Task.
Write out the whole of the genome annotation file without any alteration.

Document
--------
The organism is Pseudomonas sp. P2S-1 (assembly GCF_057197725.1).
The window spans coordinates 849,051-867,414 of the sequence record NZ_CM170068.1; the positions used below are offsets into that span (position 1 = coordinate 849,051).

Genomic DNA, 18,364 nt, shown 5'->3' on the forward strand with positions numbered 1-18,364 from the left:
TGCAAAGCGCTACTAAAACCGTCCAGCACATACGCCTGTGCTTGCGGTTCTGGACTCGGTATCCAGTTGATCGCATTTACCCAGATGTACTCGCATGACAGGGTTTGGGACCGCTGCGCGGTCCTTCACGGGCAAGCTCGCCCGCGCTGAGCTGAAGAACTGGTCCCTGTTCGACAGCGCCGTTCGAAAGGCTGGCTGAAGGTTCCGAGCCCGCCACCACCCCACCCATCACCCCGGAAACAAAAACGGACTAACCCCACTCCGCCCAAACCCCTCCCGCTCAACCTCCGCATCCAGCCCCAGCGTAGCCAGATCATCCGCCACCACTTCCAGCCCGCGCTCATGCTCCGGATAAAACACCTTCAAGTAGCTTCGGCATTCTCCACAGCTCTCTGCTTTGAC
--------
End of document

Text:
The organism is Pseudomonas sp. P2S-1 (assembly GCF_057197725.1).
The window spans coordinates 849,051-867,414 of the sequence record NZ_CM170068.1; the positions used below are offsets into that span (position 1 = coordinate 849,051).

Genomic DNA, 18,364 nt, shown 5'->3' on the forward strand with positions numbered 1-18,364 from the left:
TGCAAAGCGCTACTAAAACCGTCCAGCACATACGCCTGTGCTTGCGGTTCTGGACTCGGTATCCAGTTGATCGCATTTACCCAGATGTACTCGCATGACAGGGTTTGGGACCGCTGCGCGGTCCTTCACGGGCAAGCTCGCCCGCGCTGAGCTGAAGAACTGGTCCCTGTTCGACAGCGCCGTTCGAAAGGCTGGCTGAAGGTTCCGAGCCCGCCACCACCCCACCCATCACCCCGGAAACAAAAACGGACTAACCCCACTCCGCCCAAACCCCTCCCGCTCAACCTCCGCATCCAGCCCCAGCGTAGCCAGATCATCCGCCACCACTTCCAGCCCGCGCTCATGCTCCGGATAAAACACCTTCAAGTAGCTTCGGCATTCTCCACAGCTCTCTGCTTTGAC